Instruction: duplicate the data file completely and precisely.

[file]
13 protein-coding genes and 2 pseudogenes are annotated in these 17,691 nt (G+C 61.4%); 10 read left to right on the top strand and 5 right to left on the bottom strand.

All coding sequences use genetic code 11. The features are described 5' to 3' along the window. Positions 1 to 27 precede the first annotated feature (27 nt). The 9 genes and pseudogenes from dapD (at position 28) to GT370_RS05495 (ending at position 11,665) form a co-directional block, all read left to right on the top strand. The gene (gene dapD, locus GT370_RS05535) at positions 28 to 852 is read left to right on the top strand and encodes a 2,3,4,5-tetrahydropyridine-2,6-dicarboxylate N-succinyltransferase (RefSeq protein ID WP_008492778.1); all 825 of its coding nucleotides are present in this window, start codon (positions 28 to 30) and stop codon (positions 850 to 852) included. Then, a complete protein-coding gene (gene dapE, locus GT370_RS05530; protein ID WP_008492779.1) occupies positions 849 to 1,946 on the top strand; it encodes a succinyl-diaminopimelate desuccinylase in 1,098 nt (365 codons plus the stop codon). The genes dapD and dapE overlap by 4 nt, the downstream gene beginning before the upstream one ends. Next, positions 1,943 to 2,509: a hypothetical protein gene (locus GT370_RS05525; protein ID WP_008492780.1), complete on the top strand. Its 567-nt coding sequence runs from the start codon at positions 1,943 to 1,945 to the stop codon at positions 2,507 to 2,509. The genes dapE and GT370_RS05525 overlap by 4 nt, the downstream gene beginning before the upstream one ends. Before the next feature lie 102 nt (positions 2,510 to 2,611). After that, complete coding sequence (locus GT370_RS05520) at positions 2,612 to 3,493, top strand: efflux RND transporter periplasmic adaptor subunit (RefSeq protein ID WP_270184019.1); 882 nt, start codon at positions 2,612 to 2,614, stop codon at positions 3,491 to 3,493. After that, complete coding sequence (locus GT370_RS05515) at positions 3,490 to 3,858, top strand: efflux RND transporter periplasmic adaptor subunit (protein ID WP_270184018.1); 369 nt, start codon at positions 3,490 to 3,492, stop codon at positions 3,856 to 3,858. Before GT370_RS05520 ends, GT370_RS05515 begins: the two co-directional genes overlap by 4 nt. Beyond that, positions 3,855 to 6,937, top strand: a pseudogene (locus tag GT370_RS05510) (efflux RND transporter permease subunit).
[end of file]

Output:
13 protein-coding genes and 2 pseudogenes are annotated in these 17,691 nt (G+C 61.4%); 10 read left to right on the top strand and 5 right to left on the bottom strand.

All coding sequences use genetic code 11. The features are described 5' to 3' along the window. Positions 1 to 27 precede the first annotated feature (27 nt). The 9 genes and pseudogenes from dapD (at position 28) to GT370_RS05495 (ending at position 11,665) form a co-directional block, all read left to right on the top strand. The gene (gene dapD, locus GT370_RS05535) at positions 28 to 852 is read left to right on the top strand and encodes a 2,3,4,5-tetrahydropyridine-2,6-dicarboxylate N-succinyltransferase (RefSeq protein ID WP_008492778.1); all 825 of its coding nucleotides are present in this window, start codon (positions 28 to 30) and stop codon (positions 850 to 852) included. Then, a complete protein-coding gene (gene dapE, locus GT370_RS05530; protein ID WP_008492779.1) occupies positions 849 to 1,946 on the top strand; it encodes a succinyl-diaminopimelate desuccinylase in 1,098 nt (365 codons plus the stop codon). The genes dapD and dapE overlap by 4 nt, the downstream gene beginning before the upstream one ends. Next, positions 1,943 to 2,509: a hypothetical protein gene (locus GT370_RS05525; protein ID WP_008492780.1), complete on the top strand. Its 567-nt coding sequence runs from the start codon at positions 1,943 to 1,945 to the stop codon at positions 2,507 to 2,509. The genes dapE and GT370_RS05525 overlap by 4 nt, the downstream gene beginning before the upstream one ends. Before the next feature lie 102 nt (positions 2,510 to 2,611). After that, complete coding sequence (locus GT370_RS05520) at positions 2,612 to 3,493, top strand: efflux RND transporter periplasmic adaptor subunit (RefSeq protein ID WP_270184019.1); 882 nt, start codon at positions 2,612 to 2,614, stop codon at positions 3,491 to 3,493. After that, complete coding sequence (locus GT370_RS05515) at positions 3,490 to 3,858, top strand: efflux RND transporter periplasmic adaptor subunit (protein ID WP_270184018.1); 369 nt, start codon at positions 3,490 to 3,492, stop codon at positions 3,856 to 3,858. Before GT370_RS05520 ends, GT370_RS05515 begins: the two co-directional genes overlap by 4 nt. Beyond that, positions 3,855 to 6,937, top strand: a pseudogene (locus tag GT370_RS05510) (efflux RND transporter permease subunit).